There have been many scientific advances since the days of the ancients. We do not forsake our homes and sleep in temples where priests whisper the right thoughts into our ears.
Today, through the use of highly developed audio equipment, pre-recorded tapes and recordings and automatic repeating devices, we ourselves can record the message we require.
In 1929 Max Sherover, one of the pioneers in sleep-learning, wrote a science-fiction story called "Cerebro-phone, Inc."
Here was an apparently fanciful excursion into the realm of sleep-education. Later, Sherover and a San Francisco engineer, Elmer Brown, produced the first sleep learning device, using a combination of record player, electric clock, and under-the-pillow-speaker.
They foresaw use of their invention in the fields of language teaching, treatment of emotional upsets, overcoming of speech defects, and (shades of Aldous Huxley) principle indoctrination.
In the early 1940's, L. Leshan reported in the Journal of Abnormal Psychology that he found in his tests with this method that 40% of a group of fingernail biters became convinced by the message in the night that their fingernails tasted bitter, and gave up the habit, after being exposed to the message six times a night for fifty-four nights. In the same experiment a control group kept right on biting.
In the original testing of Sherover's machine, Charles R. Elliot of the University of North Carolina used fifteen unrelated three letter words on his sleeping subjects: boy, egg, say, art, run, not, sir, leg, bag, row, ice, out, age, box and eat.
He verified that his subjects were asleep by an electroencephalograph, which records brain waves. (Brain waves are different during sleep and wakeful-ness) The next day, this group, and a control group who had not heard the words in their sleep were asked to memorize the list of words.
The first group learned the list 83% faster than the group which had not been exposed to the words in their sleep. Elliot said he thought sleep-teaching was similar to reteaching something the person has temporarily forgotten.
Sherover reported that his students were learning languages 25% to 30% faster than students normally learn while awake.
In 1948 Sherover prophesied that the device could be used to teach such necessary information as multiplication tables, chemical formulae, the Morse Code, logarithms, speeches, vocabularies and languages. He was indeed conservative in his forecasts.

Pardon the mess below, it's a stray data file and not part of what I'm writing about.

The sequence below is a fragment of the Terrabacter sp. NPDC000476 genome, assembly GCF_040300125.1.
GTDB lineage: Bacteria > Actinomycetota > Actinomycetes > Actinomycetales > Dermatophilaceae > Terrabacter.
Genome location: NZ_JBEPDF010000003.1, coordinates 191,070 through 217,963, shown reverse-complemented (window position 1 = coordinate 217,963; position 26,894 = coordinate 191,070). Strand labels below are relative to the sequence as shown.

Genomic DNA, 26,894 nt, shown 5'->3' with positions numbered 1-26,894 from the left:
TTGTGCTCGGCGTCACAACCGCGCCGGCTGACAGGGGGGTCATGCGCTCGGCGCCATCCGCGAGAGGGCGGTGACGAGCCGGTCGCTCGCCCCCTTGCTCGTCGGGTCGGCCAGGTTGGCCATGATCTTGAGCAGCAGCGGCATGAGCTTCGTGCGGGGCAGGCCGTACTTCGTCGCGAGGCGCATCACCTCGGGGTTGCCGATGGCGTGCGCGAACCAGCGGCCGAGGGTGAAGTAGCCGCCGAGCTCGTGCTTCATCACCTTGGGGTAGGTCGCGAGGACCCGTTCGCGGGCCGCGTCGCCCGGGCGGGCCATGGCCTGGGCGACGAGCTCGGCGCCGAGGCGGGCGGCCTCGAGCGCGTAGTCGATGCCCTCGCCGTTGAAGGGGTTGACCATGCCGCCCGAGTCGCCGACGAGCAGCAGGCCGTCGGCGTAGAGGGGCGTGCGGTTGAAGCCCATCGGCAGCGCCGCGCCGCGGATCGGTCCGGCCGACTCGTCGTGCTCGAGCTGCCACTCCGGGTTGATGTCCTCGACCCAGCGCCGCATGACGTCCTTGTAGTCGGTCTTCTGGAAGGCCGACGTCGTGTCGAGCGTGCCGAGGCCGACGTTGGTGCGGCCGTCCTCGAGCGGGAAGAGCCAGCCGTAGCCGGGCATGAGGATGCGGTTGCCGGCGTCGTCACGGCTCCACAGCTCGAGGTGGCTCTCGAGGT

It was in 1949 that Ramon Vinay's feat in sleep-learning a complete opera in accentless Italian became celebrated in musical circles.
A 1952 newspaper report (New York Times, July 6th) informs us that the Morse Code was taught to sleeping cadets.
In 1952 the Journal of Experimental Psychology reported tests which had been conducted at George Washington University. Students were taught Chinese during sleep, between two-thirty and three A.M.
The students were divided into three groups: the first group heard the Chinese words, but with mismatched English words; the second group heard the Chinese words and their English equivalents; the third group heard Strauss waltzes.
The first group required 11.1 repetitions; the second group mastered them in only 5.6 repetitions, and the third group needed 17.7 repetitions (so far as we know this group was not tested on their knowledge of Strauss waltzes).
An interesting side effect was the report of a girl who dreamed she was on a street in China; this was assumed to be the influence of the Chinese words she heard in her sleep.
Naturally, this cannot be proved; the dream could have been caused by other associations. But it does invite speculations as to the degree of unconscious visual reinforcement present in sleep-learning.
Bruno Furst, the memory expert, stated that good memory is based on concentration and association, grouping of similar facts together, and then linking them by easy to remember mental pictures.
The last point — easy to remember mental pictures — raises the question: could dreams be supplying this aspect of remembering for the material heard during sleep?
Sleep-learning advocates explain that sleep-tapes achieve involuntary duplication or repetition of a desired specific mental picture, with cumulative and powerful effects.
Devices employ two techniques: one utilizes a tape machine; the other employs a record player or phonograph. In the case of the latter, the record player should have all four speeds, 78, 45, 33/2 and 16 RPM—because the available records come in these different speeds.
The record player must also be able to repeat the records over and over automatically; if it is the type record changer that automatically shuts itself off, the shut off lever must be taped down.